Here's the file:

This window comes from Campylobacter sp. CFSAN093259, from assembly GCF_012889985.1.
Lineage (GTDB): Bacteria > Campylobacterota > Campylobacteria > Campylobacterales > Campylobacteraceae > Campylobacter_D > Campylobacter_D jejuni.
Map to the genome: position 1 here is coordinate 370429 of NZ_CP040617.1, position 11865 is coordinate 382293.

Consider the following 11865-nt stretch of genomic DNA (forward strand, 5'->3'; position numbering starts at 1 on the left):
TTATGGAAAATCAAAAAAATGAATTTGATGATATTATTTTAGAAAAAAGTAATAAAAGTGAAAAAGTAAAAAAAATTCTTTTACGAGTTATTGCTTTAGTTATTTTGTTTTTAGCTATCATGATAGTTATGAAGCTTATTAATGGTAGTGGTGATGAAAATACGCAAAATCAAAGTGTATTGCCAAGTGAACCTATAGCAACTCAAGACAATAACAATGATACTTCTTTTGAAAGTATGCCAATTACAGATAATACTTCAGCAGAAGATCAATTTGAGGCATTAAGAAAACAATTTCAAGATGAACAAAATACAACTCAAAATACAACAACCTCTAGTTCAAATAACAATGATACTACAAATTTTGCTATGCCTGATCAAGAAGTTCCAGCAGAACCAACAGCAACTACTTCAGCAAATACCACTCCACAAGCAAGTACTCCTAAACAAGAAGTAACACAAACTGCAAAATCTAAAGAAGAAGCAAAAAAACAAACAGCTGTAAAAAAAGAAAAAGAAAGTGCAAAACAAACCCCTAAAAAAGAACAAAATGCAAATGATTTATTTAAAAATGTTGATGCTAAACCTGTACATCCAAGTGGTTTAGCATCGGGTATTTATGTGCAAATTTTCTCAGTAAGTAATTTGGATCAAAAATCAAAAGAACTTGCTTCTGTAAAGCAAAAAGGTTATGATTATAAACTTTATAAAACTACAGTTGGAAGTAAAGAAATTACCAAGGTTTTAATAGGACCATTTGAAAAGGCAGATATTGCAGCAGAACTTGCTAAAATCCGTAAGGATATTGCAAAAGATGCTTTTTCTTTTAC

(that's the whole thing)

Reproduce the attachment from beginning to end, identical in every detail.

This window comes from Campylobacter sp. CFSAN093259, from assembly GCF_012889985.1.
Lineage (GTDB): Bacteria > Campylobacterota > Campylobacteria > Campylobacterales > Campylobacteraceae > Campylobacter_D > Campylobacter_D jejuni.
Map to the genome: position 1 here is coordinate 370429 of NZ_CP040617.1, position 11865 is coordinate 382293.

Consider the following 11865-nt stretch of genomic DNA (forward strand, 5'->3'; position numbering starts at 1 on the left):
TTATGGAAAATCAAAAAAATGAATTTGATGATATTATTTTAGAAAAAAGTAATAAAAGTGAAAAAGTAAAAAAAATTCTTTTACGAGTTATTGCTTTAGTTATTTTGTTTTTAGCTATCATGATAGTTATGAAGCTTATTAATGGTAGTGGTGATGAAAATACGCAAAATCAAAGTGTATTGCCAAGTGAACCTATAGCAACTCAAGACAATAACAATGATACTTCTTTTGAAAGTATGCCAATTACAGATAATACTTCAGCAGAAGATCAATTTGAGGCATTAAGAAAACAATTTCAAGATGAACAAAATACAACTCAAAATACAACAACCTCTAGTTCAAATAACAATGATACTACAAATTTTGCTATGCCTGATCAAGAAGTTCCAGCAGAACCAACAGCAACTACTTCAGCAAATACCACTCCACAAGCAAGTACTCCTAAACAAGAAGTAACACAAACTGCAAAATCTAAAGAAGAAGCAAAAAAACAAACAGCTGTAAAAAAAGAAAAAGAAAGTGCAAAACAAACCCCTAAAAAAGAACAAAATGCAAATGATTTATTTAAAAATGTTGATGCTAAACCTGTACATCCAAGTGGTTTAGCATCGGGTATTTATGTGCAAATTTTCTCAGTAAGTAATTTGGATCAAAAATCAAAAGAACTTGCTTCTGTAAAGCAAAAAGGTTATGATTATAAACTTTATAAAACTACAGTTGGAAGTAAAGAAATTACCAAGGTTTTAATAGGACCATTTGAAAAGGCAGATATTGCAGCAGAACTTGCTAAAATCCGTAAGGATATTGCAAAAGATGCTTTTTCTTTTAC